MARSHALL: We did all of our own sound on this tour. Instead of going to these vacant clubs, we've kind of been doing half of our shows in clubs and the other half at college house parties, so it's a real grass roots effort. Before this tour BRETT and I went out a bought this fantastic sound system. We running our own sound on this tour and its great.
BRETT: We listened to a ridiculous amount of NPR while we were on tour. We didn't really listen to as much music on the road as you might think. We've really been following politics a lot. I think the way that we're running the band and the way we're trying to grow through grass roots efforts is a lot like a presidential campaign. It's so much more effective for MARSHALL, TRAVIS or me to sit down with somebody and play the album in front of them. If we can do that and connect with them personally, then we have a band that's going to be around much longer than if we just relied on the big club shows alone.
What songs have the audiences gravitated towards more than others?
MARSHALL: No matter what you put out in front of the audience, you'll always be able to give them something they like. Obviously JUMP BLUES is one that always gets the biggest response. BRETT and I always refer to it as the "easy rocker" which is something that we've picked up frm that WILCO documentary. I think alot of the songs really come to life on stage and audiences have related very well to some of our harder edged punk howling and a little bit more to our dynamic musicianship.
BRETT: Strangely enough, I've found that the weakest songs on the album are some of the strongest songs live and vice versa.
Give me an example.
BRETT: I think the track GET UP GO is good on the album but I think it kind of lacks the edge that we can accomplish when we're playing live. Maybe the same thing goes for JUMP BLUES on the album. In a way I think that was the one song that might have been more successful on our previous EP than it was on the album. On the other hand some of the songs that I'm most proud of on the album like -
MARSHALL: A song like STARRY GLOBES & STEREOS is always perfect live.
BRETT: SPACE PUNK STARLET is a perfect exampe of a song that carries the album and it's good live but you end up losing some of the sophistication when we play it live. Live, we're playing as a trio and on the album we have trumpets, french horns, trombones, violins, and bass.
MARSHALL: Listen BRIAN and BRETT, I've gotta go. A long time friend just arrived. It was a pleaseure talking to you again.
MARSHALL: Give me a call anytime you wanna talk. Later.
Since the band started from the first moment that you played in that high school auditorium and played T.E.S.S. in front of everybody,what's been the biggest surprise for you? What didn't you expect?
BRETT: When we played the high school auditorium, I didn't imagine that THE FRONTIER BROTHERS would become the sort of serious long term project and career that it has become. I think we always wanted to be weird and because we're weird guys but I wasn't sure that people were going to get it or not. We're not INTERPOL. We're not making this sort of cynical breed of indie-rock that I think is really common right now. I feel people have responded to us and I feel that people are willing to open their minds and accept it. That has been the biggest surprise for me.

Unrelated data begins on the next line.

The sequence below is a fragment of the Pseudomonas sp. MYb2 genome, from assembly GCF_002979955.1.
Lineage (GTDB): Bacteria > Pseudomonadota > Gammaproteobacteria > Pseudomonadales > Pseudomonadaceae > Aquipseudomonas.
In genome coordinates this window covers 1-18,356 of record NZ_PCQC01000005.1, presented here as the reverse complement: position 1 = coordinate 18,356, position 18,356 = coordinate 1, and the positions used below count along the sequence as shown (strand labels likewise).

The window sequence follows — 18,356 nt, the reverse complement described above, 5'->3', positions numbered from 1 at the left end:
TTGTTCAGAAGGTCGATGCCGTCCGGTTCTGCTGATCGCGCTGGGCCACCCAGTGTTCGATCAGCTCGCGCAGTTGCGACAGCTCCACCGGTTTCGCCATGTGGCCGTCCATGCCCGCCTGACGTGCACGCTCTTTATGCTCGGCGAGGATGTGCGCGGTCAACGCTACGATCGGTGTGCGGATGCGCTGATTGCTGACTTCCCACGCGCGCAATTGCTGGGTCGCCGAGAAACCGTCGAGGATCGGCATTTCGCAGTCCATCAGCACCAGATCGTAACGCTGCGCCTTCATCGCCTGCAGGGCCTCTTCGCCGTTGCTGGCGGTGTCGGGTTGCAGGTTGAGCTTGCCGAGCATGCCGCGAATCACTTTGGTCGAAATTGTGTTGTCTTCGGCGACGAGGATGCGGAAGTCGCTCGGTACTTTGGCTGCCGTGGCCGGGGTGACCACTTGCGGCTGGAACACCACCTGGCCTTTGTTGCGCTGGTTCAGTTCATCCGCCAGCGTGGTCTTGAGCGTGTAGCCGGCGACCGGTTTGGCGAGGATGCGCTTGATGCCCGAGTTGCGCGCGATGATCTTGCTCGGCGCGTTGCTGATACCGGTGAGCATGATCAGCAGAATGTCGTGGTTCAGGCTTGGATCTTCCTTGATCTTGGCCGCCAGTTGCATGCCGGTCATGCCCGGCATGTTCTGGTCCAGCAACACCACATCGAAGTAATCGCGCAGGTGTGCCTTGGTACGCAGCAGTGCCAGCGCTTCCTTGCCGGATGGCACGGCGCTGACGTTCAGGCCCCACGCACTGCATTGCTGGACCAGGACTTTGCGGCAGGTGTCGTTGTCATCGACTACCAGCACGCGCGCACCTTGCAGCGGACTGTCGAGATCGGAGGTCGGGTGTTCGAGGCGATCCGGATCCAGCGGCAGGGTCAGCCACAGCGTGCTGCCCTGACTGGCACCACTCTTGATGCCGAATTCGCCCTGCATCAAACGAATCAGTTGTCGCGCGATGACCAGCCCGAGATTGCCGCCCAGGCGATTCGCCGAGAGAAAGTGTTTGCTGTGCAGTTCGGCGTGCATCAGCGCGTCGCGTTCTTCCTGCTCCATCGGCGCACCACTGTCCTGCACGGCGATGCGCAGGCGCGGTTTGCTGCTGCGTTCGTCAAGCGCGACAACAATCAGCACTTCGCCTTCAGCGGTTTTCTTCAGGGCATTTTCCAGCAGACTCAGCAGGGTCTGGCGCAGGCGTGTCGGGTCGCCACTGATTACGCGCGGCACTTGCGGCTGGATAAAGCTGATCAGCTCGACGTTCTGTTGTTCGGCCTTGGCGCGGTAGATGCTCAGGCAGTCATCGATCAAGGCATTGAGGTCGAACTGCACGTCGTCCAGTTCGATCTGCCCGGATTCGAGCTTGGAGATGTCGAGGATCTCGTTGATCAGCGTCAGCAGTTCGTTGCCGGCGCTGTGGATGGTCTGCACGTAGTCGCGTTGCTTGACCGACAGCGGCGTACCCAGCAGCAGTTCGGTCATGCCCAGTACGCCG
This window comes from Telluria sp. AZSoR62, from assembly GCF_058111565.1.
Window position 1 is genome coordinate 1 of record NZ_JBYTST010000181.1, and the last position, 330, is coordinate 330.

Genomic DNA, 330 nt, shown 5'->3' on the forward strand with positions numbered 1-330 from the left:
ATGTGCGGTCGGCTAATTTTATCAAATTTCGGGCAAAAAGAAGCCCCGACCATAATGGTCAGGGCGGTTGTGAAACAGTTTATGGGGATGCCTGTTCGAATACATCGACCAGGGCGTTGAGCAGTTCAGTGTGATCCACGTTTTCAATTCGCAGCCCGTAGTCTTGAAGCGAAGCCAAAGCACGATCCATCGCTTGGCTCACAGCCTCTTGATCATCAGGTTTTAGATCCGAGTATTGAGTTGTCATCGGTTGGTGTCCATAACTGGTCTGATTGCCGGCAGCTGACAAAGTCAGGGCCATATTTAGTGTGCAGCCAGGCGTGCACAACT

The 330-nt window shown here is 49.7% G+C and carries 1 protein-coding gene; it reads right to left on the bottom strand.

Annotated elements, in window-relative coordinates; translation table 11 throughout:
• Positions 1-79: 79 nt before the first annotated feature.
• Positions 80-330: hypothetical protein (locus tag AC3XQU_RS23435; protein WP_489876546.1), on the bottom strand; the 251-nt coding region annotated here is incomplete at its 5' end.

You guys talked about going into this state-of-the-art studio to cut this album. Who all did you work with in getting this record done?
BRETT: Our producer was STUART SULLIVAN and he has a studio called WIRE RECORDING in Austin. He is absolutely phenomenal. He is a GRAMMY-winning producer and he did the engineering for SUBLIME. It was a little intimidating because he's achieved so much more success than we have in pretty much every measure that you can imagine. We were nervous when we got into the studio and he made the environment such that all that we focused on was the music. We didn't have to think about how we were going to technically achieve this. If we dreamed it, we could do it and that was precisely the reason we wanted to go back and re-record TAKE IT FOR LOVE and JUMP BLUES and some of those tracks. Suddenly, the process was streamlined and it was all about the creative process and we let the pros take care of the technical aspects. I think we had the best time of our lives recording this album.
It sounds like it. I think of your music as being very visual music. Have you guys put much thought into doing a music video or anything like that?
BRETT: Actually, on the 26th and 27th of this month, we're going to be involved in a double music video shoot. We found a director who has done a lot of very incredible things. He's a really young guy. We're going to shoot JUMP BLUES and SPACE PUNK STARLET. The JUMP BLUES concept is going to be simple and straight forward in the vein of that video with the treadmills for OK GO. I hope it'll be something that will really take off on the internet and really help us spread ou music virally. The video for SPACE PUNK STARLET will be a lot more ambitious. It's an ambitious song. It's a rock opera and it has a full storyline that plays throughout the song and we're going to try to capture that on video. We're going to implement a lot visiuals on that one. We have an armageddon scene, we'll have the SPACE PUNK STARLET herself and lasers coming out of guitars and shit like that. I 'm sort of embarassed that we don't have a music video yet because I agree that we think in terms of visuals and narrative. I'm really excited to see how it finally turns out in terms of images.